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The Water Project: Tardie Community -  Clean Water
The Water Project: Tardie Community -  Clean Water
The Water Project: Tardie Community -  Clean Water
The Water Project: Tardie Community -  Clean Water
The Water Project: Tardie Community -  Clean Water
The Water Project: Tardie Community -  Clean Water
The Water Project: Tardie Community -  Clean Water
The Water Project: Tardie Community -  Clean Water
The Water Project: Tardie Community -  Clean Water
The Water Project: Tardie Community -  Clean Water
The Water Project: Tardie Community -  Clean Water
The Water Project: Tardie Community -  Clean Water
The Water Project: Tardie Community -  Clean Water
The Water Project: Tardie Community -  Clean Water
The Water Project: Tardie Community -  Clean Water
The Water Project: Tardie Community -  Clean Water
The Water Project: Tardie Community -  Clean Water
The Water Project: Tardie Community -  Pump Installation
The Water Project: Tardie Community -  Pump Installation
The Water Project: Tardie Community -  Pump Installation
The Water Project: Tardie Community -  Pump Installation
The Water Project: Tardie Community -  Pump Installation
The Water Project: Tardie Community -  Yield Test
The Water Project: Tardie Community -  Flushing
The Water Project: Tardie Community -  Hand Drilling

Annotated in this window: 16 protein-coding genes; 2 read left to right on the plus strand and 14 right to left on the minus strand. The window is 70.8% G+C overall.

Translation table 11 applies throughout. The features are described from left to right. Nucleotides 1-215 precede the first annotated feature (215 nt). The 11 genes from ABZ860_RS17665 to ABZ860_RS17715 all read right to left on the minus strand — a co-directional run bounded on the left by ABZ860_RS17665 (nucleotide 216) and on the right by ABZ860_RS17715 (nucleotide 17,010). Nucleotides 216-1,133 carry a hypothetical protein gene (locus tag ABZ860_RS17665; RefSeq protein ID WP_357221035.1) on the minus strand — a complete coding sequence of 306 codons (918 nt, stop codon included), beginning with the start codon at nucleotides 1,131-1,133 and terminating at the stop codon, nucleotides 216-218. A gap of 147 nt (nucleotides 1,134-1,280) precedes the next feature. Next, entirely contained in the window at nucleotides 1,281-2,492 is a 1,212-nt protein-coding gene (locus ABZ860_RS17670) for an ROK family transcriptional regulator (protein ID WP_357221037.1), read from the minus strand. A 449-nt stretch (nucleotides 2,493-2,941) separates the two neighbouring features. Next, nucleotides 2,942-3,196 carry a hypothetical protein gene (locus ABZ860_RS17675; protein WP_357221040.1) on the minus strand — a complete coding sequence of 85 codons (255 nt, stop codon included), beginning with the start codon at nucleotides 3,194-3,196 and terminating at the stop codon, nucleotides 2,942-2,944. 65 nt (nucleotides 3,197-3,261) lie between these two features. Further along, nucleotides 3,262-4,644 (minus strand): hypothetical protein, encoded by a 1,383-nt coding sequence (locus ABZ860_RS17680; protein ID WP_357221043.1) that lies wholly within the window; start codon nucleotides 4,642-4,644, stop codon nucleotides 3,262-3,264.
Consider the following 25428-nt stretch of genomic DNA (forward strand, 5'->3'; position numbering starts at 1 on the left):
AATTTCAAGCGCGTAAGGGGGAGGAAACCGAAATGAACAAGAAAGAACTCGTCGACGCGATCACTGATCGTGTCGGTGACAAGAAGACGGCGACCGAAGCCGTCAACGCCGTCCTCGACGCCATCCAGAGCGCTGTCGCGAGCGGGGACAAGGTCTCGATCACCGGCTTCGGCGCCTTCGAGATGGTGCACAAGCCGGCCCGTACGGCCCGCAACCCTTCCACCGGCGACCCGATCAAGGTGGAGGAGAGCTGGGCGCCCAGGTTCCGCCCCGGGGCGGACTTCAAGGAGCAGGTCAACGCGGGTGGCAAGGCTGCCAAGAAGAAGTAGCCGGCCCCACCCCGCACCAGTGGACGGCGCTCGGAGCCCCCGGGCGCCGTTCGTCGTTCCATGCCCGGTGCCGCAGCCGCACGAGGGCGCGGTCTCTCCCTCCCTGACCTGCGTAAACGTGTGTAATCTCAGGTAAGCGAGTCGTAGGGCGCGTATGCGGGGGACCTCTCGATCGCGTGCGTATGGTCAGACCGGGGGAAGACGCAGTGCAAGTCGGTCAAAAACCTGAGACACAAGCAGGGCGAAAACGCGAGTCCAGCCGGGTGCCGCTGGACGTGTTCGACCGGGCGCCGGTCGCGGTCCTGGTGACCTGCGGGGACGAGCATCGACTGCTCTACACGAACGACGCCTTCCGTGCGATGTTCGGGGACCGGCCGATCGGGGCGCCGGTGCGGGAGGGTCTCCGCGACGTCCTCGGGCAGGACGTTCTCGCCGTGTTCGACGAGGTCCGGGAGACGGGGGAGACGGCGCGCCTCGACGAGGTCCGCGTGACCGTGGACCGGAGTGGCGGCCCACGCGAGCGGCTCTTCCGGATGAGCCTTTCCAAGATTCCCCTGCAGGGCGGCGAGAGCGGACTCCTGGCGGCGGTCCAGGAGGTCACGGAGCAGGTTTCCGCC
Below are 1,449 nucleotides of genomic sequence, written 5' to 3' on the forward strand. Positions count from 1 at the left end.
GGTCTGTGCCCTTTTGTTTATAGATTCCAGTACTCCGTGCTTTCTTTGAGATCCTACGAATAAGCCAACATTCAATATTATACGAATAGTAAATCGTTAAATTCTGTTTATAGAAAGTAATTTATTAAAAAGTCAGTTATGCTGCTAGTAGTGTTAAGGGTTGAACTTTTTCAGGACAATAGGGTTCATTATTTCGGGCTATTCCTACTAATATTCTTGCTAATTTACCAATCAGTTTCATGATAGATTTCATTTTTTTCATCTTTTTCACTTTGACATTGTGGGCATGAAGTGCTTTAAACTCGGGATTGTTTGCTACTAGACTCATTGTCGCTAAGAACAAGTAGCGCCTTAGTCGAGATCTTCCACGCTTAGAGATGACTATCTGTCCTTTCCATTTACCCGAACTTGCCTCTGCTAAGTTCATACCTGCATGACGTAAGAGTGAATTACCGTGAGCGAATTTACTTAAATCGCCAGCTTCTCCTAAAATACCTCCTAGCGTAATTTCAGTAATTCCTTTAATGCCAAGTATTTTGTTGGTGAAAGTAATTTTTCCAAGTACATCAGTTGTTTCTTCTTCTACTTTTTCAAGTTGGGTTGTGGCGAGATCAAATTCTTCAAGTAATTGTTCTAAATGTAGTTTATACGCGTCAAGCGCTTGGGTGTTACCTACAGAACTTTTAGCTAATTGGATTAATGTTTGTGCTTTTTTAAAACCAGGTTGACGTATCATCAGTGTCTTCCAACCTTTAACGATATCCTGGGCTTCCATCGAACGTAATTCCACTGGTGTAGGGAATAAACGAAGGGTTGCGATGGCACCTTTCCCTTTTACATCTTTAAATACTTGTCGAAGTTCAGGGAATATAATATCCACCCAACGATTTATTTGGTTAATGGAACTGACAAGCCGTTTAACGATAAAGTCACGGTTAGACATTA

The Water Project: Tardie Community -  Hand Drilling
The Water Project: Tardie Community -  Hand Drilling
The Water Project: Tardie Community -  Hand Drilling
The Water Project: Tardie Community -  Hand Drilling
The Water Project: Tardie Community -  Hand Drilling
The Water Project: Tardie Community -  Drilling
The Water Project: Tardie Community -  Drilling
The Water Project: Tardie Community -  Drilling
The Water Project: Tardie Community -  Drilling
The Water Project: Tardie Community -  Drilling
The Water Project: Tardie Community -  Drilling
The Water Project: Tardie Community -  Breaking Ground
The Water Project: Tardie Community -  Training
The Water Project: Tardie Community -  Training
The Water Project: Tardie Community -  Training
The Water Project: Tardie Community -  Training
The Water Project: Tardie Community -  Training
The Water Project: Tardie Community -  Training
The Water Project: Tardie Community -  Training